With an acting company of 100 and nearly that many behind-the-scenes support staff, Ontario’s Stratford Shakespeare Festival is the largest theatrical repertory company in the world. It’s also among the longest-lived, celebrating its 60th Anniversary Season in 2012. Among the season’s 13 attractions are one of The Bard’s best known comedies, “Much Ado About Nothing,” and “Cymbeline,” one of his lesser-known late romances. Also on the bill are revivals of two Award-winning musicals. We caught up with those four in June.
Both Shakespeare plays contain dark undertones, with devious scoundrels inciting unwarranted jealousies, but they are also rich in humor and passion and both end with divided lovers happily re-united. Happily also, Stratford aces both plays.
“Much Ado About Nothing” isn’t fanciful like “Midsummer Night’s Dream” or jokey like “Comedy of Errors.” Those comedies have no real bad guys, no obstacles to happy endings other than coincidence and the characters’ own foibles. “Much Ado,” less of a knee-slapper, is a meatier play.
Shakespeare set the play in a Sicilian Governor’s household about 1600. Stratford plunked it down in 1900 Brazil. The move has little effect besides dictating set and costumes, both attractive enough. After all, the play’s the thing, and never more so than in this Governor Leonato’s courtyard, where Prince Don Pedro and his half-brother Don John, whom the Prince recently defeated in battle, are among the guests. Also present are war heroes Claudio and Lord Benedick and, providing he-she symmetry, Leonato’s daughter Hero (yes, that’s Ms. Hero) and his adopted niece Beatrice.
Jealous of Claudio’s social position and his impending marriage to Hero, the embittered Don John hatches a plot to discredit the bride on her wedding day. It works, but after a wise clergyman’s counsel and the bumbling town constables wringing a confession from Don John’s henchmen, justice is served.
Hero and Claudio are sweet young things in the blush of first ardor, while Beatrice and Benedick are independent 30-somethings who can get along just fine without entanglements, thank you. Their cutting exchanges are Shakespeare’s triumph of verbal-wit warfare and while the central story revolves around Hero and Claudio’s circuitous route to happily-ever-after, the play has long “starred” Beatrice and Benedick, so much so that their names have served as an alternate title.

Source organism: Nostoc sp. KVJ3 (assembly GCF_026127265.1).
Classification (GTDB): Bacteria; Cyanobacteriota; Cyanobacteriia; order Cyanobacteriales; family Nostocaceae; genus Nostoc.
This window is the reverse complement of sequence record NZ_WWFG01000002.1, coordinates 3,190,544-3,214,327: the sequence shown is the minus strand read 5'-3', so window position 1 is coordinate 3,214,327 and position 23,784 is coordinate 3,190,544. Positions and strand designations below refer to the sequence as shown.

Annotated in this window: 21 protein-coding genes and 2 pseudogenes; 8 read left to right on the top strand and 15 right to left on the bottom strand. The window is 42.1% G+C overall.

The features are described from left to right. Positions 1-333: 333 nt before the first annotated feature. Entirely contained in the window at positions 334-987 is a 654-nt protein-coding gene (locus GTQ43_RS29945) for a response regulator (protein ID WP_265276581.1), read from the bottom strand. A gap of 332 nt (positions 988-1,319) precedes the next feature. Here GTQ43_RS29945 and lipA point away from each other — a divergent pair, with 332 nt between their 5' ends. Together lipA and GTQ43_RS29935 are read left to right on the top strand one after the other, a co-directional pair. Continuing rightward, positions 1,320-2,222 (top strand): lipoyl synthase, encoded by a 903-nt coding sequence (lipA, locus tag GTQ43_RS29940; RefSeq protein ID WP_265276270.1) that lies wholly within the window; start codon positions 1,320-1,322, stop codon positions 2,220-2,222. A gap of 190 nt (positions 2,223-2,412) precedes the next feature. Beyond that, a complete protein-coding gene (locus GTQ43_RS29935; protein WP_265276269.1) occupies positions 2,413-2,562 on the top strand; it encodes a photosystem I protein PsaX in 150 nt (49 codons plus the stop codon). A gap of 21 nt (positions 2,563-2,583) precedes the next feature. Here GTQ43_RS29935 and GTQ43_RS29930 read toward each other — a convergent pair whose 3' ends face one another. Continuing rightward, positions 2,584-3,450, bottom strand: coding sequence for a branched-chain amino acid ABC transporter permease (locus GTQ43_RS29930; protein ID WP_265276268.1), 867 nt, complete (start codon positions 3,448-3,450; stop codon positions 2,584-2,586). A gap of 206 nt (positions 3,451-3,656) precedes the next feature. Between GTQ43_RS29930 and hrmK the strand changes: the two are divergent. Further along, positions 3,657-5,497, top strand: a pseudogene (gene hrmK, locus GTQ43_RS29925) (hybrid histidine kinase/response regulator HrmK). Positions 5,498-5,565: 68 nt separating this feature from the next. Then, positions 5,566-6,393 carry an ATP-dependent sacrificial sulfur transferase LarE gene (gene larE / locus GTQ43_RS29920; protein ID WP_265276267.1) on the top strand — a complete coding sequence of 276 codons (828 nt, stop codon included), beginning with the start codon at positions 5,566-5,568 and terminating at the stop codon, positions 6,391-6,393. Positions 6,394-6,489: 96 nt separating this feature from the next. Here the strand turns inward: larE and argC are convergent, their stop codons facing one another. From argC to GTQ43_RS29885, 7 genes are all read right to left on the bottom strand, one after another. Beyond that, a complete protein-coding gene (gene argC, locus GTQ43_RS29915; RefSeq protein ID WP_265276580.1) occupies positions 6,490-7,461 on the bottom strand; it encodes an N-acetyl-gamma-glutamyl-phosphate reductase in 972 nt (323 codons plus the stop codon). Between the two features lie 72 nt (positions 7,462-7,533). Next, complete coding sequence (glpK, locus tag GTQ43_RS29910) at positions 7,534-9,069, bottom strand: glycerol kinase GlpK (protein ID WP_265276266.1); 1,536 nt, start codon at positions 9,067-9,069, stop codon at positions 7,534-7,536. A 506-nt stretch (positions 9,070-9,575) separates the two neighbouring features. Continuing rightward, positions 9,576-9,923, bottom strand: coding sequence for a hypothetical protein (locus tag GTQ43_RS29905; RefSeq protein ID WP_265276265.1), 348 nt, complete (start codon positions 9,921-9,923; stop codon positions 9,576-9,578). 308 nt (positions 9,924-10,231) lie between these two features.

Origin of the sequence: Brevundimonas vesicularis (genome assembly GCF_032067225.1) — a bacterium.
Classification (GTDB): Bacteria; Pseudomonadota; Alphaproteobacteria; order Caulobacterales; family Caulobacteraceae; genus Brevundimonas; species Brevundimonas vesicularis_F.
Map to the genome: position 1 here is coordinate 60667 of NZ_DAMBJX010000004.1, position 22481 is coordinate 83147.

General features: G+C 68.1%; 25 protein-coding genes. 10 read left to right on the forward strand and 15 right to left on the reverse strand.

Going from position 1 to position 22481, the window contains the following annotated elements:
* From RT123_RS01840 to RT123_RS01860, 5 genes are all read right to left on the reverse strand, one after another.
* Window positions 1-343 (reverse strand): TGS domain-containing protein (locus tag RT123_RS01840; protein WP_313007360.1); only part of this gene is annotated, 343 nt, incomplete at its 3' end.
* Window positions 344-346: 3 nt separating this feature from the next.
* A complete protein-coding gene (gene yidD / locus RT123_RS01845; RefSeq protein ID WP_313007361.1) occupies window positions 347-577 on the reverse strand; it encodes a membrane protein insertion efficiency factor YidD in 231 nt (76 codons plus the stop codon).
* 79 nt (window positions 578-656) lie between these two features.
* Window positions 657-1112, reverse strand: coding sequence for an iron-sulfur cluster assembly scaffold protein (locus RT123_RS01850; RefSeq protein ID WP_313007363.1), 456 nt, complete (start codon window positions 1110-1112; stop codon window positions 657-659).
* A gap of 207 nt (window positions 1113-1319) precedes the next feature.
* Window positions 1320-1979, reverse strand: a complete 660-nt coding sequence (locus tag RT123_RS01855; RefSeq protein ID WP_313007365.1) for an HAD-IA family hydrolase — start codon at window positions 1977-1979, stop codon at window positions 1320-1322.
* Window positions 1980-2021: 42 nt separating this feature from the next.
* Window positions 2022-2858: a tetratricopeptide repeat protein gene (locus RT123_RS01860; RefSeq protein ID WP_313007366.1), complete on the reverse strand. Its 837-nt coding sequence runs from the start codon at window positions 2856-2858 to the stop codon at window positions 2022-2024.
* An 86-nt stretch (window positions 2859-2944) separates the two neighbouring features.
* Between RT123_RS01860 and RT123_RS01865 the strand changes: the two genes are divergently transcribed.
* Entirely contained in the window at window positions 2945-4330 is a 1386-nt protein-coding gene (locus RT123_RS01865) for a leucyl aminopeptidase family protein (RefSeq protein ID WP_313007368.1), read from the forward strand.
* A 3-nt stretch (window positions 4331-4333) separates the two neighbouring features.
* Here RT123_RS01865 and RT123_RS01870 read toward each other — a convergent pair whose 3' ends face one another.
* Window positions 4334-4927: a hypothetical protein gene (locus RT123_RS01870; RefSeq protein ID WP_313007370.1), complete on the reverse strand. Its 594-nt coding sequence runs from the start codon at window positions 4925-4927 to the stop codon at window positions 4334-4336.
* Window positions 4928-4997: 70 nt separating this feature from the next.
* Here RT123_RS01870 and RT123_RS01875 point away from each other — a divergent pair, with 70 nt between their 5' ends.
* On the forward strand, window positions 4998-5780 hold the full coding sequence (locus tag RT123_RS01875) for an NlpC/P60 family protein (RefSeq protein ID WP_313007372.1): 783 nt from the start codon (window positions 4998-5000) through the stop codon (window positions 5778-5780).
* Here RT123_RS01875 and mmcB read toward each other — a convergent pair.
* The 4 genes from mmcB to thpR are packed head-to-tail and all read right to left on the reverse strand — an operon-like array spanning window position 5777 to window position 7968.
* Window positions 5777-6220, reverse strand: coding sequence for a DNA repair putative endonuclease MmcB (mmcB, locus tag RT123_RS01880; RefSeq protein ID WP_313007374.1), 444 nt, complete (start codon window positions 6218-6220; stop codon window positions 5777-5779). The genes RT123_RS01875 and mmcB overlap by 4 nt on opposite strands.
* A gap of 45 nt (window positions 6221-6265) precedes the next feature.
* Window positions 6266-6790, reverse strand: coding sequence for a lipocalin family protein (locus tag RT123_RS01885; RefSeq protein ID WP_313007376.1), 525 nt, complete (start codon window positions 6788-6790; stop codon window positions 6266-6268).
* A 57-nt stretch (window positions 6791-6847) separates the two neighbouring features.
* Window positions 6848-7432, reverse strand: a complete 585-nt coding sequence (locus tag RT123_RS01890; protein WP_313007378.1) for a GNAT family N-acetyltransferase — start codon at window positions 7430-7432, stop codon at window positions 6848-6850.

There’s no doubt that Beatrice and Benedick are meant for each other, but not before they overcome their aversion to the state of marriage. “That a woman conceived me, I thank her,” says Benedick. “But,” he reminds, “I will live a bachelor.” And Beatrice would “rather hear my dog bark at a crow than a man swear he loves me.” Yeah, right.
Stratford is blessed with the wonderful Deborah Hay and Ben Carlson, married in real life, as Beatrice and Benedick, whose relationship has been described as “playfully caustic.” Lesser actors have been known to overplay one or the other of those seemingly contradictory qualities, but not here. The jabs inflict no lasting wounds; the jesting is not inane. One never doubts the mutual attraction even as barbs fly between them.
Director Newton and a near-perfect cast lend substantial weight to the story that goes on around Bea and Ben. (Hero is set up by Don John to be accused, falsely, of an illicit relationship.) The play is well acted up and down the line. Bethany Jillard and Tyrone Savage are ideal young lovers; Gareth Potter’s Don John is just sinister enough for an otherwise romantic comedy; and James Blendick makes Leonato’s affection for his daughter and his anguish over her supposed transgression understandable sides of the paternal coin. (Credit the production for finessing the disturbing scene where Claudio manhandles Hero; it happens here, but it comes across as more emotional than physical.) The Constable Dogberry & Crew scenes drag – a result, strangely enough, of under-acting roles often over-played.
I’ve seen Ben Carlson previously as Hamlet and Touchstone (“As You Like It”). There may be Shakespearean actors more lauded than he, but none is better at bringing the plays into today’s sensibilities. Not one inference or scrap of humor eludes him; he owns every turn of phrase. Headed by his Benedick and Hay’s Beatrice, this “Much Ado” is sublime.
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Some critics are scornful of Shakespeare’s “Cymbeline” because of its convoluted, multi-peopled plot and its lapses into melodrama. To them I would suggest a visit to Stratford, where the play’s characters are sharply delineated, the plot threads come together seamlessly and what might register as melodrama elsewhere instead amounts to a cracking-good, action-packed tale.